General anesthesia, combo procedures boost risk

General anesthesia, combo procedures boost risk
By:  Bill Gillette
Source: Cosmetic Surgery Time eNews

Cincinnati — Use of general anesthesia, performance of liposuction under general anesthesia, and combining surgical procedures significantly increase the risk for adverse events (AEs) in office-based surgery, a new review suggests.

A review of mandatory adverse-event reporting, derived from 10-year data from Florida and six-year data from Alabama, “confirms trends that have been previously identified in earlier analyses of this data,” wrote lead author John Starling III, M.D, of the University of Cincinnati’s department of dermatology.

Medscape Today reports that according to the study, which appears in the February issue of Dermatologic Surgery, more than two-thirds of deaths and three-quarters of hospital transfers were associated with cosmetic surgery performed under general anesthesia.

The study is especially critical of liposuction performed under general anesthesia, noting that while liposuction is one of the most common cosmetic procedures, no deaths occurred with local anesthesia. “Liposuction under general anesthesia accounted for 32 percent of cosmetic procedure-related deaths and 22 percent of all cosmetic procedure-related complications,” the researchers wrote.

In the Florida statistics, a total of 309 AEs were reported during office-based surgery, including 46 deaths and 263 reportable complications or transfers to hospital. Cosmetic surgeries performed under general anesthesia accounted for the vast majority of deaths in Florida, with liposuction and abdominoplasty the most frequently reported procedures.

In the Alabama data, 52 AEs were reported, including 49 complications or hospital transfers and three deaths. General anesthesia was implicated in 89 percent of reported incidents, of which 42 percent were cosmetic surgeries. Pulmonary complications, including pulmonary emboli and pulmonary edema, were implicated in many deaths in both states.

The authors noted one limitation in their study, which was that case logs of procedures performed under general and intravenous sedation are required in Florida, but are not in the public domain and so were unavailable for analysis. Also, researchers were unable to obtain data on the total number of liposuction procedures performed in either state, which prevented them from calculating the overall fatality rate.

Why LITE™ Anesthesia at Prasad Cosmetic Surgery

Anesthesia Safety

Leading anesthesiologists like Barry Friedberg, M.D. share our professional opinion that most, if not all cosmetic surgery procedures, can be performed safely under local anesthesia with IV or intravenous sedation. Despite this fact, a large percentage of people undergoing cosmetic surgery are subjected to the risks of general anesthesia.

Based on the work of innovators such as Jeffrey Klein, M.D. (inventor of tumescent anesthesia for safe liposuction) and Barry Friedberg, M.D. (inventor of PK anesthesia), Dr. Prasad modified his local anesthesia techniques and created LITE™ anesthesia. LITE™ anesthesia is an acronym for Local, Intravenous, Tumescent/Twilight with Ease of recovery.

Safe sedation using a brain monitor (BIS) monitor and Dr. Friedberg’s PK anesthesia techniques have been the cornerstone to LITE™ anesthesia. Sedation or “twilight” anesthesia helps people who come to our practice recover quickly and often “not remember” the surgery.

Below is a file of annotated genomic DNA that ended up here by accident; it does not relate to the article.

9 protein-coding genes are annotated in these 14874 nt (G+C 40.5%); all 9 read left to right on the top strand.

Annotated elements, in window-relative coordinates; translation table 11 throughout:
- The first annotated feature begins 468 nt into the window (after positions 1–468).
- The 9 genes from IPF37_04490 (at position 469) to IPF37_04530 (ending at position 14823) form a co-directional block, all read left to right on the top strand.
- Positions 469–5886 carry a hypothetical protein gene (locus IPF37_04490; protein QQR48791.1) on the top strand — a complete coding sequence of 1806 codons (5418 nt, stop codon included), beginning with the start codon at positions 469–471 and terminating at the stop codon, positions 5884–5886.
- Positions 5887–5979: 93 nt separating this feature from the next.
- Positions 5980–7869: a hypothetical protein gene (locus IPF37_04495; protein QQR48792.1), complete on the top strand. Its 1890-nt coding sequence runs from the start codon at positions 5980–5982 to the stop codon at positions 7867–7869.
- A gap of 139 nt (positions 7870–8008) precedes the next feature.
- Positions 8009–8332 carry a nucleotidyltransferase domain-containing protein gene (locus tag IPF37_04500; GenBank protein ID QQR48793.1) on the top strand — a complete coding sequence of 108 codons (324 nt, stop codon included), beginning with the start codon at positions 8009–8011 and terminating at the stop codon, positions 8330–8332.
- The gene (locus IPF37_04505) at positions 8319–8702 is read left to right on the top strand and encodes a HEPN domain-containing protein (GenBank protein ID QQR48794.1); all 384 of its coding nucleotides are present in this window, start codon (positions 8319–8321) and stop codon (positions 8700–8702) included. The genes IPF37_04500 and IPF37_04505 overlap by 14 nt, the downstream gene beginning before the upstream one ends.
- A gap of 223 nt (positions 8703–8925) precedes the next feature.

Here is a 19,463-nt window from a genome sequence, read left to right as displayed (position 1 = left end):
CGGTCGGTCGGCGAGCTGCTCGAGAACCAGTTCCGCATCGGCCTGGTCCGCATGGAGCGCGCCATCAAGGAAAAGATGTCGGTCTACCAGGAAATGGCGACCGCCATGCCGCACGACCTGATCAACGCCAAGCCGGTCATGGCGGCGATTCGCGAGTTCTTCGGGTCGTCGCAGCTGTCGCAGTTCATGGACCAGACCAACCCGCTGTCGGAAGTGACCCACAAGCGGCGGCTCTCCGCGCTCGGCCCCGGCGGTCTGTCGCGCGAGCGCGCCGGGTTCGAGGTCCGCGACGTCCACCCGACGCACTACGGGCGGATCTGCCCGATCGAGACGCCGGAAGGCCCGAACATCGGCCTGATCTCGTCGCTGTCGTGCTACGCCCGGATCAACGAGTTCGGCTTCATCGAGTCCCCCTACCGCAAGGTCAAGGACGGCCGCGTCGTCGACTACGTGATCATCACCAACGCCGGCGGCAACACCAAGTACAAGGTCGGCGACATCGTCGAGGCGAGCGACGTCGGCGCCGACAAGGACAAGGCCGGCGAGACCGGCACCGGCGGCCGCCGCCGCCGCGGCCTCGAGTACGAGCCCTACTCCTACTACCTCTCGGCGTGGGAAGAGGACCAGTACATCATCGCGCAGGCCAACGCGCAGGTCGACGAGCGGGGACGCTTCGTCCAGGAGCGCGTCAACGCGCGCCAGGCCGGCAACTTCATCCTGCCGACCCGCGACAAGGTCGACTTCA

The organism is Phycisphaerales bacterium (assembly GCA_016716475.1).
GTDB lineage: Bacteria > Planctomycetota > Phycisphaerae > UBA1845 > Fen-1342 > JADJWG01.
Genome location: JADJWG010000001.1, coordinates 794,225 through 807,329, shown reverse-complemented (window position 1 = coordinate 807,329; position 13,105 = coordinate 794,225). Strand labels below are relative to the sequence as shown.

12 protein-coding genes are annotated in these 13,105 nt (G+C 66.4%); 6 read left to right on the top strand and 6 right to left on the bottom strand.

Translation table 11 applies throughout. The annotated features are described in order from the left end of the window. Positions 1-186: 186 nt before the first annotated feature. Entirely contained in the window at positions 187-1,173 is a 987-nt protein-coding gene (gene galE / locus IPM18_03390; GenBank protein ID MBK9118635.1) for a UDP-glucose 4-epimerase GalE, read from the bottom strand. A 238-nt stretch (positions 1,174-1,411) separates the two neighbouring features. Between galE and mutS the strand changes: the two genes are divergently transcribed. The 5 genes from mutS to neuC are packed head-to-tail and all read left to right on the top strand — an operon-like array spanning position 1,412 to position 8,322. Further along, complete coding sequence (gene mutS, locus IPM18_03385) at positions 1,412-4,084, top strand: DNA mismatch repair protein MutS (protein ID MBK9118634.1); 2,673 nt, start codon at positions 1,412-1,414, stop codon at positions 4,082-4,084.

LITE™ anesthesia is used in our practice for procedures such as:

Blepharoplasty (eyelid surgery)
Hair transplant
Breast augmentation
Breast lift
Breast reduction
Tummy tuck
Cosmetic gynecology

Increasing Safety in Anesthesia – Using a Brain Monitor

A special message from Amiya Prasad, M.D.:

I just returned from a conference in Charlotte, North Carolina run by Dr. Barry L. Friedberg. If you’ve been keeping up with the trial of Dr. Conrad Murray, who was the physician who administed Propofol to Michael Jackson, you would recognize Dr. Friedberg as being a vocal advocate for patient safety through proper monitoring. Having met Dr. Friedberg at a Cosmetic Surgery Conference (The Annual meeting of the American Academy of Cosmetic Surgery), I was very impressed by his knowledge in providing anesthesia in a safer way using a brain monitor. During surgery, we routinely monitor the heart rate, blood pressure, oxygen levels in the blood and the EKG (electrocardiogram). Ironically, it’s not been routine to monitor the brain which is the organ that the sedation is working on.  I incorporated the use of a brain monitor (also called a BIS Monitor), to monitor the level of sedation being given to our patients during surgery and have been absolutely delighted. Although this technology has been available for more than 10 years, very few operating facilities use BIS monitors. I’m very fortunate to have met Dr. Friedberg and my patients now benefit from his experience. To encourage people to advocate for themselves when it comes to proper and safe anesthesia during any surgery (not just Cosmetic), Dr. Friedberg created “The Goldilocks Foundation” [] . Essentially it’s important in the modern era of health care for people to advocate for themselves. Dr. Friedberg advises to ask the questions “Do you use a brain monitor when I will be under anesthesia?”.

The practice of medicine requires a lifetime commitment to learning and flexibilty to provide the best care for our patients. Unfortunately, the practice of plastic surgery tends to be inflexible and focused on the use of general anesthesia which in my opinion is more for the surgeon’s convenience rather than the patient’s in many cases. As it has been my focus to perform natural aesthetic procedures which are safe, under local anesthesia with light sedation and with a quicker recovery, Dr. Friedberg’s contribution to my practice through his experience is truly appreciated.